Friday, April 30, 2010

Communication Arts Seniors to Present Creative Theses









On May 1 students, faculty, friends and professionals will be gathering in the Ken Olsen Science Center to attend the Communication Arts Senior Exhibit. From 2–5 p.m. senior communication arts students will be presenting their creative capstone projects—the culmination of all they’ve learned combined with their individual interests and passions. Through a series of panel presentations, screenings, and question and answer periods, the artists will present work that has been separated into six different categories: “A Call for Change, Something New”; “Perceived by the Media”; “Adapting to Technology”; “Eye of the Beholder”; “Applied Topics Short Films”; “Serving the Community”; and “Taking Care of the Community.”
To meet the students and learn more about their projects, click here.

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Thursday, April 29, 2010

On Ministry after Gordon

“After Gordon College,” says In Kwon Jun ’06, “I moved to the Washington, D.C., area to attend Wesley Theological Seminary for my M.Div. degree. I also began serving at the National Korean United Methodist Church of Rockville, Maryland, as a youth pastor. Now I am in my second year as the children’s pastor.

“One of the most invaluable things I gained from Gordon was a deepening understanding of the Word of God through Gordon’s faculty, staff and fellow students who were committed to loving and serving God with all of their lives. I believe that for the rest of my life I have been equipped with the tools to seek God’s new and active hope, power and answers for this world no matter where I go or what I do. Whether I continue in the path of becoming a pastor in America or pursue missions and church planting in Latin America and Asia, I am confident in God’s plans for my future.”

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North Shore 100—Local Leaders Making a Difference

Fresh off the press, readers from across the region can pick up the 2010 issue of The North Shore 100, an annual publication recognizing leadership in the local area.
Published by The Salem News, nominations for the coveted list are submitted directly from those in the community.
This year's list again features many Gordon College connections, including Provost Mark Sargent; longtime Gordon supporter Caleb Loring; Gordon alumna and director of the Hamilton-Wenham Library Jan Dempsey; and Joanne Patton, who has invited Gordon history students to professionally work on the Patton Archives for the past few years.
Even in the field of journalistic contributions we see Gordon: current student reporters (or fellows) in the selective Gordon College News Service were assigned three stories each by The Salem News editors, interviewed a variety of people and wrote profiles that are included in the glossy publication!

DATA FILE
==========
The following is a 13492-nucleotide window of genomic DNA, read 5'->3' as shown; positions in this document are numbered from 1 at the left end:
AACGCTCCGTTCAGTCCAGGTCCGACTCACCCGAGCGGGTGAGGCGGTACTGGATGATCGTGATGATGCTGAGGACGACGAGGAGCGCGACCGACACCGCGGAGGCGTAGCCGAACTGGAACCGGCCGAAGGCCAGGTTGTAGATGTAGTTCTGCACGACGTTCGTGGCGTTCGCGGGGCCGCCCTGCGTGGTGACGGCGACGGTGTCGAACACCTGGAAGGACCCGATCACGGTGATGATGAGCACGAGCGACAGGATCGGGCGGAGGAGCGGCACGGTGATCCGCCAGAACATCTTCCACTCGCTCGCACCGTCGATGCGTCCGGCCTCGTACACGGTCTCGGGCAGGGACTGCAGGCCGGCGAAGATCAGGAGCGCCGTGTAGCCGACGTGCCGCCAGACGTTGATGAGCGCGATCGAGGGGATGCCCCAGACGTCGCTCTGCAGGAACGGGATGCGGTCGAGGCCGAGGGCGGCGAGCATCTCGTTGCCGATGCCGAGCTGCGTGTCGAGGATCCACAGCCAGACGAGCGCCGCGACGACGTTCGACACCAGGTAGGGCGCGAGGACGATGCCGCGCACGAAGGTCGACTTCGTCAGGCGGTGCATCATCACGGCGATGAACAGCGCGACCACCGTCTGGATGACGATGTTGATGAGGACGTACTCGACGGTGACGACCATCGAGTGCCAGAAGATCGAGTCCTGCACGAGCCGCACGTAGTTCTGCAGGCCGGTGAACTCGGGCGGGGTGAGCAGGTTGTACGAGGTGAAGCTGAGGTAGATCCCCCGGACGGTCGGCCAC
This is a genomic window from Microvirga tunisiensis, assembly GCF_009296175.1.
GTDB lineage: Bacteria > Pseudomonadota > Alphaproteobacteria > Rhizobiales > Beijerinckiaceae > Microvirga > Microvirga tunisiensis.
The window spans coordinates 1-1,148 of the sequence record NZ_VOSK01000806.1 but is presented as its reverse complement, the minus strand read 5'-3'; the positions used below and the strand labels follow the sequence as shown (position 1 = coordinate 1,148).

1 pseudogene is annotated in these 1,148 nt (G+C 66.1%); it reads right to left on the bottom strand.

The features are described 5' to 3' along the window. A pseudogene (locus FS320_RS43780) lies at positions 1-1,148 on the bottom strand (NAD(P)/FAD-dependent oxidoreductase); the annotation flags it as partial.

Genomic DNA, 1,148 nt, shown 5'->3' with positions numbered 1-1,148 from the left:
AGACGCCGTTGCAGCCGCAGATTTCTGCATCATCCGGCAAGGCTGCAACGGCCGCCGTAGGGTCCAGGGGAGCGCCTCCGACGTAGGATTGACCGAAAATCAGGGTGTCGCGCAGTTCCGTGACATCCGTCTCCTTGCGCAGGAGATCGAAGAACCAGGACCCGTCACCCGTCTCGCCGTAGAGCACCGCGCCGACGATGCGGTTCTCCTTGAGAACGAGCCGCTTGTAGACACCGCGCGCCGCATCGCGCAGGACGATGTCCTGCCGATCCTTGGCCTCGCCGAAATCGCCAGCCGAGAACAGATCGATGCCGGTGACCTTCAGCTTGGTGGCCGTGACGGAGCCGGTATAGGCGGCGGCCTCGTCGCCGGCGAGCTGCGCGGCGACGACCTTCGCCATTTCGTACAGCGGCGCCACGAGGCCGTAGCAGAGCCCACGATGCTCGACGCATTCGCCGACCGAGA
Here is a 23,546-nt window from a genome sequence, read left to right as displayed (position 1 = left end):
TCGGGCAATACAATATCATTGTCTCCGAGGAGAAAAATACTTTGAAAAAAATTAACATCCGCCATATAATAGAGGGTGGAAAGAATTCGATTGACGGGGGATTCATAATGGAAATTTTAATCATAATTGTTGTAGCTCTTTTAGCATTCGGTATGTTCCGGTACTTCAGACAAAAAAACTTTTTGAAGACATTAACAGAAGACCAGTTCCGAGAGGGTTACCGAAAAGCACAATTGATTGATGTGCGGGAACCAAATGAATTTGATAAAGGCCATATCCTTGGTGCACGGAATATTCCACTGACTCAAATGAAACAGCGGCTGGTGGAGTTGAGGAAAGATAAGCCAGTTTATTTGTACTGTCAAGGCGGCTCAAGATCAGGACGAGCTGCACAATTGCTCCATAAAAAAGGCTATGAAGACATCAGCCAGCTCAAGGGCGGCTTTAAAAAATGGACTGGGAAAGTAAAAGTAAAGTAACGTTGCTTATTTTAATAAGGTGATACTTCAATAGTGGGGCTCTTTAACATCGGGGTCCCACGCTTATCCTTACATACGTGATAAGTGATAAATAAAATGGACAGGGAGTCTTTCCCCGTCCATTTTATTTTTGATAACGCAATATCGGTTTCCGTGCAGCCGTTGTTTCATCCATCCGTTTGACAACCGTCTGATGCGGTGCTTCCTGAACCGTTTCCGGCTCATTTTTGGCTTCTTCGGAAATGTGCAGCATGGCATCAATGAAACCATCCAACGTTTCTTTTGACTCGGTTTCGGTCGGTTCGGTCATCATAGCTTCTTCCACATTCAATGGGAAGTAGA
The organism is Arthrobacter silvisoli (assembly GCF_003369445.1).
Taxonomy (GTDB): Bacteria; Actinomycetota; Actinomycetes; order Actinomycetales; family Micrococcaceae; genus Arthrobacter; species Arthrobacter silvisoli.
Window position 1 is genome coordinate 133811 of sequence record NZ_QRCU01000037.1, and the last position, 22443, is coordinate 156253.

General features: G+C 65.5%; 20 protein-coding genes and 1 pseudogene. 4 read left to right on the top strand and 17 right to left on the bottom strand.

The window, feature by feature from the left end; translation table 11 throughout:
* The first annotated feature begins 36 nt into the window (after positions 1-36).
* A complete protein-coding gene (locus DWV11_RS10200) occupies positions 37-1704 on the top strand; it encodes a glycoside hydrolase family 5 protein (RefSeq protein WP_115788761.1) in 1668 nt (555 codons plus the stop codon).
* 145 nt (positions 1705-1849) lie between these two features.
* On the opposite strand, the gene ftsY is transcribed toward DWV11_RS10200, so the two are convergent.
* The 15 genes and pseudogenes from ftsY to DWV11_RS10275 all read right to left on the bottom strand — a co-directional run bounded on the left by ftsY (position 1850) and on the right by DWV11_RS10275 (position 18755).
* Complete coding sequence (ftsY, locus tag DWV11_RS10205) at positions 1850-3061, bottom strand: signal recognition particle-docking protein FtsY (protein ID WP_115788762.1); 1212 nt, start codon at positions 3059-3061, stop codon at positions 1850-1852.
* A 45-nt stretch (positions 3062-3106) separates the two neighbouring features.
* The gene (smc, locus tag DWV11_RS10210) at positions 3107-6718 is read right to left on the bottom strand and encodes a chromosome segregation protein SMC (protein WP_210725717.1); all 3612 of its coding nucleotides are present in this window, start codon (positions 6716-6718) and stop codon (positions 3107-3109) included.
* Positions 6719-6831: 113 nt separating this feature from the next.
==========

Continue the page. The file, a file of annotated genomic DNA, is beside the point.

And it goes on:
On Wednesday, May 5, the North Shore 100 will be honored at a breakfast at the Danversport Yacht Club, hosted by The Salem News publisher, Karen Andreas.

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Tuesday, April 27, 2010

From Gordon to Notre Dame

Meredith Whitnah ’07 tells Gordon what she’s been up to since graduating.

I am currently a Ph.D. student in the Sociology Department at the University of Notre Dame, where I study the ways in which cultural beliefs, especially religious ones, intersect with conceptions and practices related to gender.
As a Pike Scholar at Gordon, I created an interdisciplinary gender studies major. My relationships with the faculty in the Biblical Studies Department were integral in shaping my perspective on the scholarship I hope to produce. Because of the mentoring of these and other faculty members at Gordon and the opportunities afforded me through the Pike program, I continue to be inspired to connect my scholarship with its practical implications, understand the ways in which beliefs shape everyday people’s lives, and build bridges across disciplines, with varieties of people, and between those within the academy and those outside of it.

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Sunday, April 25, 2010

Comparing Medieval Women to Thomas Aquinas

Kirsten Heacock Sanders ’05 updates us on what she’s been up to since graduating.


After finishing a double major in biblical studies and history at Gordon, I decided to combine my interests in contemporary religious cultures with a desire to “go deeper” in the Christian theological tradition by pursuing an M.T.S. at Duke Divinity School. Currently I am pursuing a Ph.D. in theology from Emory University, where I’m looking at the writings of medieval contemplative women alongside the Summa Theologica of Thomas Aquinas. I’m interested in questions of theological hermeneutics and women’s theological writing, and I hope I can continue to allow the introduction I had to biblical studies at Gordon to inform my work in constructive theology.